Getting out by Jonathan Campion

Getting out by Jonathan Campion – the Ukrainian cricket team’s last stand on the front lines of war – is a book I borrowed from the library by chance. I was looking for another book and this stood out because of its title. I had no idea Ukraine had a cricket team. When I showed my husband the book, his comment was: I had no idea Ukraine had a cricket team! It was funny. I also discovered, by reading the book, that Romania too has a cricket team, of which I had no idea either.

This is such a good book. I gave it 4 stars, but I highly recommend it. It was a bit difficult to follow the story at times because of the amount of people being mentioned and the timeline jumps. I understood why he had to write it like that, because he had to tell the story of the people, how they arrived in Ukraine or why they got involved in playing cricket.

Getting out by Jonathan Campion

The book is interesting for a few reasons. First of all it describes how cricket, a new game, was adopted in different parts of Ukraine, introduced mostly by Indian players or coaches who moved for various reasons to Ukraine. Some were there to study, others with work, some married Ukrainian women and had children. Most of them made Ukraine their home. A few others were from other places, such as South Africa.

In the book is told this story of people embracing the sport before the full-scale invasion. That in itself could have made for a fantastic book. Campion talks about the international bodies. I don’t want to give out spoilers, so I will refrain from commenting on that, but I fully agree with his views on this matter. The account of how each one of them reacted to the start of the full-scale invasion was fascinating. Some fled, some stayed, some fought, some risked their lives to save others. The lives of some refugees in the host countries is talked about too.

Because there is such a wide variety, different walks of life, different nationalities, different understandings of the situation, the book is a page turner. I enjoyed it very much. There are cricket related comments that I didn’t understand because I have no idea what are the rules. But that is not particularly relevant to the overall story and is to be expected to have cricket-stuff in a cricket book.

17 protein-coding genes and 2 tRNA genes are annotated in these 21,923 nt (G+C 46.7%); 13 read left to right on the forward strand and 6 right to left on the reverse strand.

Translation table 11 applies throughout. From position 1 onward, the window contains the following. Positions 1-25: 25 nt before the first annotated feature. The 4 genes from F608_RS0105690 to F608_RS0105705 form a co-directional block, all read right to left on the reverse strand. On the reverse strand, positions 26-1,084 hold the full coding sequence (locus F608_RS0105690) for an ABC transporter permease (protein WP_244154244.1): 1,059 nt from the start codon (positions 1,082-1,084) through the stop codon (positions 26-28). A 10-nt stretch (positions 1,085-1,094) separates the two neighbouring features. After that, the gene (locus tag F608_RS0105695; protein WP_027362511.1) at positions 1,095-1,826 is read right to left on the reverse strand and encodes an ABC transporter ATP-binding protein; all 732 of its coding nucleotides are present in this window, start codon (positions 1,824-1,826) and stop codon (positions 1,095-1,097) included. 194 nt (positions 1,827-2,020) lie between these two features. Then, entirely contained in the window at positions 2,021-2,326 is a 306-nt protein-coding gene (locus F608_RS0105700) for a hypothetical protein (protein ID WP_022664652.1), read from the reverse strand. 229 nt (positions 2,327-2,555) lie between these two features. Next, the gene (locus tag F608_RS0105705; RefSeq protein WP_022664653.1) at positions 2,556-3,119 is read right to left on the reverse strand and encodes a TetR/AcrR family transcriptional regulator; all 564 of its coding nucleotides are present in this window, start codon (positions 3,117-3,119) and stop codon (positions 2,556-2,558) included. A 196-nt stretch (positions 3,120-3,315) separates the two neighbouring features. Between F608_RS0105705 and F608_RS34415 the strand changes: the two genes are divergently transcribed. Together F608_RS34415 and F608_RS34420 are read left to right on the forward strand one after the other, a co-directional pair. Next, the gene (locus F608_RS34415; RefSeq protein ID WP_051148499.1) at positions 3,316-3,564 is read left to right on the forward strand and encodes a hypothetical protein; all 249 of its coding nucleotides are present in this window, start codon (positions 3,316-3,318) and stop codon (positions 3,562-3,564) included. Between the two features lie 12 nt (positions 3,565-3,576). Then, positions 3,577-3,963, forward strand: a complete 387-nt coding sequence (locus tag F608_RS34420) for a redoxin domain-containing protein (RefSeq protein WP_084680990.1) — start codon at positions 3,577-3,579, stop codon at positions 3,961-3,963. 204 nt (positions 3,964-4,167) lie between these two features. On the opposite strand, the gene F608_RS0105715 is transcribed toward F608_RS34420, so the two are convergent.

The last chapter is entitled Guard of Honour and lists many sportspeople who died in Ukraine after the full-scale invasion, either in combat or as civilians in their homes. Those 17 pages were heartbreaking to read. Some of them could have participated in the Olympics which starts in two weeks time. Campion offered a lovely story, while showing a strong moral clarity.

Getting out by Jonathan Campion

Details about the picture: a matcha hot chocolate seemed appropriate for a sports book
My rating: 4/5 Stars
Would I recommend it: yes
Published by: Pitch Publishing Ltd
Year it was published: 2024
Format: Hardcover
Genre(s): History
Pages: 225

About the author: Jonathan Campion is a writer and editor. He writes about cricket in unusual places for the Wisden Cricketers’ Almanack. He lived in Ukraine from 2007 until 2010, working as a translator and editor at international firms in Kyiv. He has written about Ukraine for Lonely Planet, and about other parts of Eastern Europe in several books and magazines.
Website & Social Media Links: –

2 thoughts on “Getting out by Jonathan Campion”

    • Most of the people who brought cricket to Ukraine were from India. This is one of the most interesting things about this book, how someone who moved there as an adult reacted to the war, how they escaped, and so on.

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